27 April 2022
On StackOverflow, a questioner with a bunch of data frames (already existing as objects in their environment) wanted to split each of them into two based on some threshold being met, or not, on a specific column. Every one of the data frames had this column in it. Their thought was that they’d write a loop, or use lapply after putting the data frames in a list, and write a function that split the data fames, named each one, and wrote them out as separate objects in the environment.
10 April 2022
As mentioned last time, we often want to build up a data frame iteratively. The map() family of functions in purrr can help with this. Here I’ll show a handy pattern for keeping track of what you’ve added to the data frame you’re making.
The map_dfr() function will take a vector, apply a function to each element of it, and then return the results as a data frame bound row-by-row. For example, the U.
8 April 2022
Let’s say we’re working with the General Social Survey. We’re interested in repeatedly fitting some model each year to see how some predictor changes over time. For example, the GSS has a longstanding question named fefam, where respondents are asked to give their opinion on the following statement:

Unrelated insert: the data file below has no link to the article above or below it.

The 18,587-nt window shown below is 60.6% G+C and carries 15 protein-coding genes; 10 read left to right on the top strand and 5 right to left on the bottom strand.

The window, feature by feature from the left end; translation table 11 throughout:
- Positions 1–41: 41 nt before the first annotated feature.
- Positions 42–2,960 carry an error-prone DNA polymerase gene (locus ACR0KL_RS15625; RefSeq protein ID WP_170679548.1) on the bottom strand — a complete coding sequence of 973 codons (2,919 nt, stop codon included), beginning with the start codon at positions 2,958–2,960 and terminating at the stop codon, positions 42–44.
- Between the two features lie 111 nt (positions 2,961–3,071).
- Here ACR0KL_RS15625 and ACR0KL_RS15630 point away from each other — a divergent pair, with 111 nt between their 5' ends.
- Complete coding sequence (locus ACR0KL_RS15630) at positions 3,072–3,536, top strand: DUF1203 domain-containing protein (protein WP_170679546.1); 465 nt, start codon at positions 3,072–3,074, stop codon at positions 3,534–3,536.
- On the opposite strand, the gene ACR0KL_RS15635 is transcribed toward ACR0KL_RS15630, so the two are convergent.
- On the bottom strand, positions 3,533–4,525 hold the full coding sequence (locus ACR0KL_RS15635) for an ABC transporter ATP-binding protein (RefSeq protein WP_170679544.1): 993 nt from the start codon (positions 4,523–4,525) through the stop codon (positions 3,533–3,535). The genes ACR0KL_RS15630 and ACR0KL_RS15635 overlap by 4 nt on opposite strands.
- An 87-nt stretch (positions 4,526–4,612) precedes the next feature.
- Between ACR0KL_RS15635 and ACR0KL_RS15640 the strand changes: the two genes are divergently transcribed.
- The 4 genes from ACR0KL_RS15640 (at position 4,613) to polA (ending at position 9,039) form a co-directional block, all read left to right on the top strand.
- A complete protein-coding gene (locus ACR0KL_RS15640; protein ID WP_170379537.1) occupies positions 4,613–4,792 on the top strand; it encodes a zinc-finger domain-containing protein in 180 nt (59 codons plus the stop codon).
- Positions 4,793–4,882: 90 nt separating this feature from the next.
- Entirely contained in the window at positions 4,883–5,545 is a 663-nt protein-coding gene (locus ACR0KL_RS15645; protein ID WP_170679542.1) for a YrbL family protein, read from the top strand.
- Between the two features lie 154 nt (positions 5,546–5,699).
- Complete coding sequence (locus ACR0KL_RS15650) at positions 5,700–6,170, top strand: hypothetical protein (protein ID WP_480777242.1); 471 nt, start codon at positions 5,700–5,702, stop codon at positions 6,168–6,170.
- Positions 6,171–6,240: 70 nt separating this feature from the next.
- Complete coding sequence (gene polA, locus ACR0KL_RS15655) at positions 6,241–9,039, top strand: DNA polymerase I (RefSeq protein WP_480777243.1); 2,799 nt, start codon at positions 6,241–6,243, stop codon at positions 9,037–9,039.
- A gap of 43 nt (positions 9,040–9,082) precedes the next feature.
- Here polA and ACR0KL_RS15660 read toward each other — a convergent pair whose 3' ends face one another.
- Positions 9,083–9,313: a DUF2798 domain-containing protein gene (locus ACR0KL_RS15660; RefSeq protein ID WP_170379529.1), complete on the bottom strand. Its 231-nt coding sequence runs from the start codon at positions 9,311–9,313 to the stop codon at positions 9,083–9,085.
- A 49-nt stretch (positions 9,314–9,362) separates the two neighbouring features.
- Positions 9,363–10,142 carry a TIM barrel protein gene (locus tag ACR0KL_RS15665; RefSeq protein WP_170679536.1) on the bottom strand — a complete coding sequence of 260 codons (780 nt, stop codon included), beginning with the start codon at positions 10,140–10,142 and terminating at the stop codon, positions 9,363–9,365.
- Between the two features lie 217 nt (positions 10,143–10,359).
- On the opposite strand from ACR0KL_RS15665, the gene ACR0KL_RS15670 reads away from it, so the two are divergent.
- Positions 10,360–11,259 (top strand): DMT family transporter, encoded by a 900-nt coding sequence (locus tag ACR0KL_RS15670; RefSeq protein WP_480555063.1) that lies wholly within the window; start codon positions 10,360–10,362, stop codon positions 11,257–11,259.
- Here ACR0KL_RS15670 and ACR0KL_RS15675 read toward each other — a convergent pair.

It is much better for everyone involved if the man is the achiever outside the home and the woman takes care of the home and family.
15 February 2022
For the past view years, Jason Snell at Six Colors has conducted a survey of people who write about Apple. He asks a series of questions about the company and its products and presents a report of people’s answers. This year’s report has all the details for those interested.
I’m a subscriber to Six Colors (it’s well worth it if you like that sort of thing). In the course of chatting about the report and its graphs in the member Slack, Jason kindly shared an anonymized version of the survey data with me.